By way of introduction
August 28, 2014 § Leave a comment
Tango High and Low is an attempt to share my experiences as a student of tango. It is not a history or an instructional blog. The opinions expressed here are my own and, consequently, limited to a time and place – New York, ca. 2012 and beyond. I assume the learning process would be considerably different for someone living in Buenos Aires or Paris or Rome.
But why “high and low”? There are, or appear to be, two worlds in tango – that of the stage, the world of the professional dancer, and that of the local or community dance, or milonga, the world of the enthusiast or dedicated amateur. The first is populated by men and women who have devoted themselves to learning the techniques of the dance and refining them to the point where they can be shared publicly with an audience. The level of skill here is extremely high, on a par with that found in contemporary modern dance, jazz, or even ballet. Generally danced to classical tango melodies, the performers are alone on stage before an audience of admirers. The performance is often choreographed and rehearsed by dancers who perform regularly with one another. Anyone who has been involved with tango for even a short period of time is familiar with such “high-end” tango and there are thousands of videos available on-line. Many of these are beautiful and inspiring.
“Low” tango, as I am presenting it here (and the word is by no means intended as a criticism), is the more humble but more commonly practiced world of the local milonga, populated by enthusiastic amateurs. It is the tango danced around the world today by non-professionals, and the tango that has been danced for a century or more in Buenos Aires and its environs. There is no audience sitting in rapt attention, no rehearsal (other than a great deal of practice), no choreography, and no applause. The dance floor is often crowded, sometimes chaotic, and difficult to navigate. We dance for ourselves and for our partner. Amateur does not mean unpolished or incompetent; some of the greatest and best-loved milongueros were amateurs. And I’m sure there were many more we know nothing about.
“Splendors and Miseries of Tango.”
But there are other ways in which tango can bring us high or low. Dancers frequently describe their complete abandonment to the dance, the sense of oneness they experience in giving themselves over to music and movement. There is the elation, the “high,” of moving in time to the music in a large crowd on a dance floor, of submersion in a collective experience, and of sharing that experience directly with the man or woman in your arms. Then there is the low of frustration and rejection, the sense of boredom with the seemingly endless process of learning and failing. The demands of time, money, and effort required to get to the place we want to be or feel we should be, however vague the goal.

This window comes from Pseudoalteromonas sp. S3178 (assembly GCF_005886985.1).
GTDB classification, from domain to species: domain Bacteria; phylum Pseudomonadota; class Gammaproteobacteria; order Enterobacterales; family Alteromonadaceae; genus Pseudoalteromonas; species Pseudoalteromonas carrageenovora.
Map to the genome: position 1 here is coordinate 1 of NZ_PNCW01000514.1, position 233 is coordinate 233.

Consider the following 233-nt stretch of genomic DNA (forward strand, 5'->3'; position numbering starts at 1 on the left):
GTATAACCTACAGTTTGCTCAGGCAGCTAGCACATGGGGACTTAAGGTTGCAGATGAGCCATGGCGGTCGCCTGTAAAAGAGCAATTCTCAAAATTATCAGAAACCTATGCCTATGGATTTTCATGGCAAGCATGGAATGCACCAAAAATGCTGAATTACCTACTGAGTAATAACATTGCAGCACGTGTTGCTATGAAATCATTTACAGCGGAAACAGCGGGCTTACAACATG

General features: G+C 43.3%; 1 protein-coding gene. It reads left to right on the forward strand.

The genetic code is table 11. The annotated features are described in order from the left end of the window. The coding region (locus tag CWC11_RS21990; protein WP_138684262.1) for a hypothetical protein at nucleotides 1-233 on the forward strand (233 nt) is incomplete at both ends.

This is not to say we should view tango or the learning process as a kind of Manichean struggle between opposing forces vying for our soul, or as a form of class struggle wherein the lumpen proletariat engage in the seemingly endless quest to rise up the social ladder to engage with the world of success, competence, and admiration; to turn erratic and hesitant movements into the gold of disciplined and coordinated movement. Not at all. There is certainly a progression from beginner to accomplished and confident dancer, but the path is by no means continuous or smooth. For many of us, for myself at least, learning involves more-or-less linear growth followed by a plateau of exasperating stasis.
I’m sure there are many exceptions to the process, for we must also account for natural talent, age, stamina, and dedication. There are those who advance quickly and those who advance slowly. I’m not sure how one would define “success” here or if it’s even appropriate or what it would look like. But it’s a fascinating process and one I intend to pursue.